I am going to pop on over to your website, and check it out. Thanks again for saying hello. I love to “meet” new people, especially writers! 😉

    • Lauren, yes, I am on Goodreads. I’m fairly new there, just having registered an account last April, so I still have a lot of sorting and re-arranging of book shelves to do, and have only done two reviews so far, but plan on doing more in due time. I joined a book club as well, which I’ll participate in more fully once this course I’m currently enrolled in is over. But I do use the account. You can find me here:

      http://www.goodreads.com/wcoles

      Feel free to send a friend request if you’d like. I’ll be happy to connect up there.

  3. You’re right, reading as a writer is different from pure reading. It’s steeping back and looking at the whole picture, analyzing how the pieces fit together. I find that, the more I write, the more I read like a writer, but only at intervals, so it doesn’t disturb the flow too much. I do feel that there is another important part of being a writer – observing what happens around us and immersing ourselves in real life. What do you think?

    • Heidi, yes, totally! That third point, about going out and living, and taking note of life, that is a big one! For me, in the end, all writing is one way or another about life itself. I sometimes sit around a bus station, or other public area, just observing people, taking notes for characters or scenes in a book. Also, just living my life (which so far, has been a wild ride at times. Isn’t it for everyone?). So much there to write about.

  4. I like that Heidi, ‘reading’ as in reading of all kinds of text, real and imagined, written, spoken and pictorial, sourced from nature or from machine, we read without being conscious of it sometimes!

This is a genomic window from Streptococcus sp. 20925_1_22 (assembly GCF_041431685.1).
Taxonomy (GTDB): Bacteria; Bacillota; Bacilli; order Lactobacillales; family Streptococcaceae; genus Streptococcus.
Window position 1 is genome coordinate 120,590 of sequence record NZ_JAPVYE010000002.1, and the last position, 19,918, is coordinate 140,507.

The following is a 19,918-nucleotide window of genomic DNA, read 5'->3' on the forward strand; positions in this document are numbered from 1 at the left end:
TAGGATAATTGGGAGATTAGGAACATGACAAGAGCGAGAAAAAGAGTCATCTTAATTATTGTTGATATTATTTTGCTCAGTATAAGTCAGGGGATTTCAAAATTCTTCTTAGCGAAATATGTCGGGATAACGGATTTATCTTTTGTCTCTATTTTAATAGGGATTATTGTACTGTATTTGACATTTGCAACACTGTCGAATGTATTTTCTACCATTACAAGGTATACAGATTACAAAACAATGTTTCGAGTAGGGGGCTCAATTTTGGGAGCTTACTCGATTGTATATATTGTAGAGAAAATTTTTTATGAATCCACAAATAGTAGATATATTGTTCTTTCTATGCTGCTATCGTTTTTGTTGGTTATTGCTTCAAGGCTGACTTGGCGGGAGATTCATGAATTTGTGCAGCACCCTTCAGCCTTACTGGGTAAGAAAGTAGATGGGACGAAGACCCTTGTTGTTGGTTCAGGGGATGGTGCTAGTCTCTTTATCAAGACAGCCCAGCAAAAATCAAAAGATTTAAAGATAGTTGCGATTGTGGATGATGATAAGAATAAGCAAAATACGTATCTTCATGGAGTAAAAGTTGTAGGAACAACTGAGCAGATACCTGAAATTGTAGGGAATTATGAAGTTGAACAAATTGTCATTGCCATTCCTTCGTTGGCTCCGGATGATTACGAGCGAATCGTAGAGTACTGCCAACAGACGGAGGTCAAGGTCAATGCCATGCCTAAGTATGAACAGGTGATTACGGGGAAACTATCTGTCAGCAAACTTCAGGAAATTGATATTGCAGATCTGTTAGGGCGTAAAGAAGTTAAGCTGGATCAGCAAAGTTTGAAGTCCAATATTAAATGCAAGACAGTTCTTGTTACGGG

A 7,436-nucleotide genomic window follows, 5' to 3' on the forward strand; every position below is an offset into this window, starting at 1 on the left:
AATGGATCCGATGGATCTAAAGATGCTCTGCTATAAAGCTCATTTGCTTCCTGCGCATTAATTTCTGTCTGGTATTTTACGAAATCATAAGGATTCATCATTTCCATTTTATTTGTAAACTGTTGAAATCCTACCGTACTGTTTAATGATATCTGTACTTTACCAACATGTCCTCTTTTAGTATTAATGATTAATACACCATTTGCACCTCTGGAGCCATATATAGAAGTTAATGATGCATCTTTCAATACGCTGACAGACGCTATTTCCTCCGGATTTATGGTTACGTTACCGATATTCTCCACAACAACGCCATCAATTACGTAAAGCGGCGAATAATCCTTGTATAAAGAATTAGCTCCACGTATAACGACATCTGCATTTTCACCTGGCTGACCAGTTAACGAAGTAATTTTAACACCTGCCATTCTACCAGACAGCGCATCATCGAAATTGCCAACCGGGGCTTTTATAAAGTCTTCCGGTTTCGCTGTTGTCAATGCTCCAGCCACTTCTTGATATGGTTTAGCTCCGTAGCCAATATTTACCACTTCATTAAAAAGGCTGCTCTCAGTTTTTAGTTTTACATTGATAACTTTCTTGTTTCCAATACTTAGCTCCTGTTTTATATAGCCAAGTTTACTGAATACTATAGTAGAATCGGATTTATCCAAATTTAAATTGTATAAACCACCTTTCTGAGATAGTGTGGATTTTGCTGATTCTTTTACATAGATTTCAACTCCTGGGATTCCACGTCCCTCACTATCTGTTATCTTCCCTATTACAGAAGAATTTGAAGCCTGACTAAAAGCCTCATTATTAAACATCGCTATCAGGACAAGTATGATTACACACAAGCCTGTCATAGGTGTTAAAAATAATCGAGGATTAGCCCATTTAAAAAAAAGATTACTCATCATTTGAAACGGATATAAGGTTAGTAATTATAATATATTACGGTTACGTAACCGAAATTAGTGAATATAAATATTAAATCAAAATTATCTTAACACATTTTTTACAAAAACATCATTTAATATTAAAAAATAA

I doff my hat/scarf/wrap to all those who read intentionally and analytically that which is written.
    I feel that I do this ‘immersive’ reading of life so much that I inevitably do it to text, possibly unconsciously, loving ‘the word’ as I do. I definitely do it when watching videos, much to my children’s annoyance 🙂

    • Mama D, that’s funny about the videos (i.e. “much to my children’s annoyance”)! But you bring in another component here that I think is important, and one that we had some practice with in the rhetoric class–what is a “text”? Like the visual rhetoric project that was so much fun for many of us!

      More recently I have been re-focusing on fiction, both reading and writing. This was the context of my initial post here, but I totally agree with what you are saying, it goes even beyond that, expanding to a myriad other forms and mediums. A very postmodern/deconstructionist interpretation, I feel. 🙂

  5. Hahaha! I thought I was the only one who annoyed the hell out of my kids by doing that…. “Here’s the ‘scary stuff coming’ music!” “Look how that camera angle makes him look all small and insignificant!” “shut UP Mum!!!”